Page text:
3 Ways To Redirect On Click In Javascript (Simple Examples)

Welcome to a quick tutorial on how to redirect on click in Javascript. Need to redirect the user after they click on a button, or after they have submitted a form?

There are 3 possible ways to redirect on click in Javascript:

  • <button onclick="location.href='URL'"> Redirect </button>
  • <button onclick="location.assign('URL')"> Redirect </button>;
  • <button onclick="location.replace('URL')"> Redirect </button>

While all these seem to do the same thing, they are actually slightly different. Read on for more examples and the differences!

ⓘ I have included a zip file with all the example source code at the start of this tutorial, so you don’t have to copy-paste everything… Or if you just want to dive straight in.

 

 

QUICK SLIDES

 

TABLE OF CONTENTS

Download & Notes Redirection Useful Bits & Links
The End

 

DOWNLOAD & NOTES

Firstly, here is the download link to the example code as promised.

 

QUICK NOTES

If you spot a bug, feel free to comment below. I try to answer short questions too, but it is one person versus the entire world… If you need answers urgently, please check out my list of websites to get help with programming.

 

EXAMPLE CODE DOWNLOAD

Click here to download the source code, I have released it under the MIT license, so feel free to build on top of it or use it in your own project.

 

 

ON CLICK REDIRECTION

All right, let us now get into more examples of how to do a webpage redirection in Javascript.

 

1) LOCATION HREF & LOCATION ASSIGN

1a-location-href.html
<input type="button" value="HREF" onclick="location.href='1b-location-href.html'"/>
<input type="button" value="ASSIGN" onclick="location.assign('1b-location-href.html')"/>
1b-location-href.html
<h1>Redirected!</h1>
<p>You can hit "back" to go back to 1a-location-href.html.</p>

As in the introduction above, there are 3 main ways to change the URL. First, we have location.href and location.assign(). Yes, take note:

  • location.href is a property. We can retrieve the current URL from location.href, and assign a new URL to change the current page – location.href = URL.
  • location.assign() is a function. We call this function to change the current page – location.assign(URL).

 

2) LOCATION REPLACE

2a-location-replace.html
<input type="button" value="REPLACE" onclick="location.replace('2b-location-replace.html')"/>
2b-location-replace.html
<h1>Redirected!</h1>
<p>2a-location-replace.html is not in the navigation history.</p>

Next, we have location.replace(). While this also does a redirection, take note of the difference here:

  • location.href and location.assign() – Both will record the current page into the navigation history before redirecting. For example, we do a location.assign("PAGE-B.HTML") on PAGE-A.HTML. The user can hit “back” and go back to PAGE-A.HTML.
  • location.replace() – Replaces the current URL. For example, we do a location.replace("PAGE-B.HTML") on PAGE-A.HTML. In the navigation history, PAGE-A.HTML is replaced with PAGE-B.HTML.

Long story short –

  • Use location.href and location.assign() if you allow the user to go back.
  • Use location.replace() if you don’t want the user to go back.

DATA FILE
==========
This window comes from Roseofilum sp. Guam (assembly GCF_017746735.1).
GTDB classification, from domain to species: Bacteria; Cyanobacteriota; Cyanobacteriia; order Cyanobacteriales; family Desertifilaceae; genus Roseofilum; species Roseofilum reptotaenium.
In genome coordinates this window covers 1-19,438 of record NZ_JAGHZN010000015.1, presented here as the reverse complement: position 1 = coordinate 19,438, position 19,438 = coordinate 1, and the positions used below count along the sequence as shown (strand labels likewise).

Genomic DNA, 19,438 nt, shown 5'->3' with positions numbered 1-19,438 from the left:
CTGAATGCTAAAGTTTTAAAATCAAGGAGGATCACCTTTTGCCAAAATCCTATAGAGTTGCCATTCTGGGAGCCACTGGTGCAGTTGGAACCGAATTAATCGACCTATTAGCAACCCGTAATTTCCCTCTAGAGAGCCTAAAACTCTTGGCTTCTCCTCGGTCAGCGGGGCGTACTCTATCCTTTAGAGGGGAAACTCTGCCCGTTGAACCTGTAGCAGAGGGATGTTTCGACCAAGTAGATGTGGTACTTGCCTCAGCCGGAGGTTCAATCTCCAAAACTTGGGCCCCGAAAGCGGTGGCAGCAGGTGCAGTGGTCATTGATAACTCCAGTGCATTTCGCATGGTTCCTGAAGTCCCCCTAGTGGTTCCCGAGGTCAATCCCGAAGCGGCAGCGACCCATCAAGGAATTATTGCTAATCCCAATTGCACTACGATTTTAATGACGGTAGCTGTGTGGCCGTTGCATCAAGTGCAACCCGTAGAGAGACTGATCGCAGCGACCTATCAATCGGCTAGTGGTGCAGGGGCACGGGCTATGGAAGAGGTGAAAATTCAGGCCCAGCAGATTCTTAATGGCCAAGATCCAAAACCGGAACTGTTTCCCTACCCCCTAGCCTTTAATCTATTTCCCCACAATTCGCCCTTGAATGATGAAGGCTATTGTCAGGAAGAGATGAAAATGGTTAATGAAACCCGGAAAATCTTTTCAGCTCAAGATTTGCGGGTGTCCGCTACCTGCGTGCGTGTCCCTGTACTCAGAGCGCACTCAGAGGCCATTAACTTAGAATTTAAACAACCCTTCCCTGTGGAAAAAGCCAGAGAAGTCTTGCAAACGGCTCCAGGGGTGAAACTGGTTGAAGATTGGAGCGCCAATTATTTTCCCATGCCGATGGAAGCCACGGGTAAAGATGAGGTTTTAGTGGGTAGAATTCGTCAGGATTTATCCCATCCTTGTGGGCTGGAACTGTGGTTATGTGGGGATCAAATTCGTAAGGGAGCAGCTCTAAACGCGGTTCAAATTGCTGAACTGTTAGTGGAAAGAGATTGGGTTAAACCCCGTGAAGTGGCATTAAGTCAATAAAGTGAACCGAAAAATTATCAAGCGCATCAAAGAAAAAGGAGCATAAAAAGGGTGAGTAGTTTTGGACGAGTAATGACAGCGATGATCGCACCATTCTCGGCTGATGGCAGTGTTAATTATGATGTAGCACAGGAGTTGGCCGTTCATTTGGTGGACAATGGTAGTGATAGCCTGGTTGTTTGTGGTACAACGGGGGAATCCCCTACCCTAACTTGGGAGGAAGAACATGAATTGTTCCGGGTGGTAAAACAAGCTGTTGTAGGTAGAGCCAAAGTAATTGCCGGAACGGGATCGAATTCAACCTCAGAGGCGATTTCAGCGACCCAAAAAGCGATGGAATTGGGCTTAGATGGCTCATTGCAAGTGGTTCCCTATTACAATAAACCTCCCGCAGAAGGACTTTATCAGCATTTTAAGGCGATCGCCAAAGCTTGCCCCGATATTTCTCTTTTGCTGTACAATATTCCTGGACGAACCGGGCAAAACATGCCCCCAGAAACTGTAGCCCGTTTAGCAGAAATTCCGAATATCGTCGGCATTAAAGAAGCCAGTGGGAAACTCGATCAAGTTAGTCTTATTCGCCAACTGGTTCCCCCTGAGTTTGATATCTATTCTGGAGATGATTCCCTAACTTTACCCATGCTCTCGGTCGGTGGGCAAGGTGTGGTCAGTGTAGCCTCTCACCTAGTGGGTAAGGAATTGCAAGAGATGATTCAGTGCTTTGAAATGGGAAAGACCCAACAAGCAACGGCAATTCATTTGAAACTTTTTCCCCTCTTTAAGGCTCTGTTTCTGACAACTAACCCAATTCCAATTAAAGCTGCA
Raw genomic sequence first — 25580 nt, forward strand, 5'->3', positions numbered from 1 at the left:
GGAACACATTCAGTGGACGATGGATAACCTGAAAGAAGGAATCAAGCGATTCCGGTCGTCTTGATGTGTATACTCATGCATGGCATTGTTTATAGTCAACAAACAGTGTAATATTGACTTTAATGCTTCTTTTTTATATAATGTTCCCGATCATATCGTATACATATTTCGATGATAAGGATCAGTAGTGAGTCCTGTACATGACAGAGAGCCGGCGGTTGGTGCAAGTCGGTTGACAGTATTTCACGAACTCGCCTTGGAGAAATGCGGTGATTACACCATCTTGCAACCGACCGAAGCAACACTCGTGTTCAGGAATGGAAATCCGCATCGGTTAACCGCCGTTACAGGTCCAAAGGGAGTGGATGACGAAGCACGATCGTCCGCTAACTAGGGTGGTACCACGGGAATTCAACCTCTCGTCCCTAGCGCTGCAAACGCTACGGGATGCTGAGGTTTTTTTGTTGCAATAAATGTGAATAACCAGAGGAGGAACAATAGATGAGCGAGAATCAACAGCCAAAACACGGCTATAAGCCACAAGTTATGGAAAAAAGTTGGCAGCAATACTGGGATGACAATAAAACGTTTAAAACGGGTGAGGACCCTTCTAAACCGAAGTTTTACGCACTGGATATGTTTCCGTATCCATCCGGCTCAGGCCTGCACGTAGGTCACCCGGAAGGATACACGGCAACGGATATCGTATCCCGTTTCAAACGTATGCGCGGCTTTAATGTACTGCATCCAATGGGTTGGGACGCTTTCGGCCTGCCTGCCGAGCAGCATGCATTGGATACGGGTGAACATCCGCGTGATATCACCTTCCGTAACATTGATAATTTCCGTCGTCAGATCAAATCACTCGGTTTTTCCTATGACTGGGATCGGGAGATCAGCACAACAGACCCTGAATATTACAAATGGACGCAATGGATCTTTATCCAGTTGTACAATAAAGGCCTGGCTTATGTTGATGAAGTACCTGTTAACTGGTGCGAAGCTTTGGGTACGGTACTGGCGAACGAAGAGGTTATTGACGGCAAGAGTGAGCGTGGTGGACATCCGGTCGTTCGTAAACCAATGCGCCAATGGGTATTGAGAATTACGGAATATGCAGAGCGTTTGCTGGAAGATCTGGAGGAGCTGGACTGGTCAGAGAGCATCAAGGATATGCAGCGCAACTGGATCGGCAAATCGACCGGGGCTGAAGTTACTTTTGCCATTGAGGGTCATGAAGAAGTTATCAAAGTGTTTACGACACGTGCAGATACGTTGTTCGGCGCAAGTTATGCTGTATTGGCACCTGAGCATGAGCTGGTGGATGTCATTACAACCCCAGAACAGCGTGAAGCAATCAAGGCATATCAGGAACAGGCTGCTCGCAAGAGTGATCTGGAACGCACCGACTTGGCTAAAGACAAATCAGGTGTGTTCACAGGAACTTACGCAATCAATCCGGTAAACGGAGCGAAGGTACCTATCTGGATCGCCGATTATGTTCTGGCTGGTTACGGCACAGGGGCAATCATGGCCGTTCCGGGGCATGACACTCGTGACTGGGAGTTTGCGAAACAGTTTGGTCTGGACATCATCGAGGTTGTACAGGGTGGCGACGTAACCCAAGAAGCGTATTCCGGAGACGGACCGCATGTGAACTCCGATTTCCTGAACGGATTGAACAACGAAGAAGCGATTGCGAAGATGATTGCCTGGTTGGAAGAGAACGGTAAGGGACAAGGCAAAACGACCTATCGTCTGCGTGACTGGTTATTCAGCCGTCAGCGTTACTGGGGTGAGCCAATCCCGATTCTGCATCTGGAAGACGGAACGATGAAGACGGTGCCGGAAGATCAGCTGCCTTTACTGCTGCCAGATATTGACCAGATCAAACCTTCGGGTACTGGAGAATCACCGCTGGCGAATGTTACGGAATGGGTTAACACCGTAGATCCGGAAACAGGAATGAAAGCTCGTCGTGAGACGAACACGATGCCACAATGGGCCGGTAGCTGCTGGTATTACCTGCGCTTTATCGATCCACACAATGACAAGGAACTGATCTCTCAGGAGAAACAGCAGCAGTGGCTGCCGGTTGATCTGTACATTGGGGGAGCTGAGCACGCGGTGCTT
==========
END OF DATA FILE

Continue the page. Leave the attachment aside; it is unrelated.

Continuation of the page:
3) REDIRECT IN THE SAME PAGE – SCROLL TO BOOKMARK

3-bookmark.html
<script>
function goToBookmark () {
  location.hash = "bookmark";
  document.getElementById("bookmark").scrollIntoView();
}
</script>

<span onclick="goToBookmark()">Go to bookmark</span>
<div style="height: 2000px"></div>
<span id="bookmark">The Bookmark.</span>
<div style="height: 2000px"></div>

A quick recap on the “normal HTML way” to create an internal bookmark:

  • Give the element an ID. For example, <p id="target">Foo</p>.
  • Point the anchor link to the bookmark. For example, <a href="#target">Go To Foo</a>.

In Javascript, we can access the bookmark portion of the URL with location.hash. But here’s the problem – If we just set location.hash = "BOOKMARK", that will not trigger a “scroll to element”. This is why we need to manually do an ELEMENT.scrollIntoView().

 

USEFUL BITS & SUMMARY

That’s all for this guide, and here is a small section on some extras and links that may be useful to you.

 

EXTRA) LOCATION OR WINDOW.LOCATION?

console.log(location);
console.log(window.location);
console.log(window.location === location); // true

In some other tutorials, you will see people using window.location instead of location. Is there a difference? Apparently, the answer is no. location and window.location refers to the same thing. So go ahead and be a lazy code ninja. It is safe to use location and drop that windows part.

 

 

EXTRA) WINDOW.NAVIGATE!?

If you have been poking around the Internet, you may have also spotted some tutorials using window.navigate() to redirect the page.  Take extra note that window.navigate() is an ancient Internet Exploder Explorer thing. It is not supported in most modern browsers – Don’t use this anymore.

 

LINKS & REFERENCES

 

INFOGRAPHIC CHEAT SHEET

How To Redirect URL in Javascript (click to enlarge)

 

THE END

Thank you for reading, and we have come to the end of this guide. I hope that it has helped you with your project, and if you want to share anything with this guide, please feel free to comment below. Good luck and happy coding!

Leave a Comment

Your email address will not be published. Required fields are marked *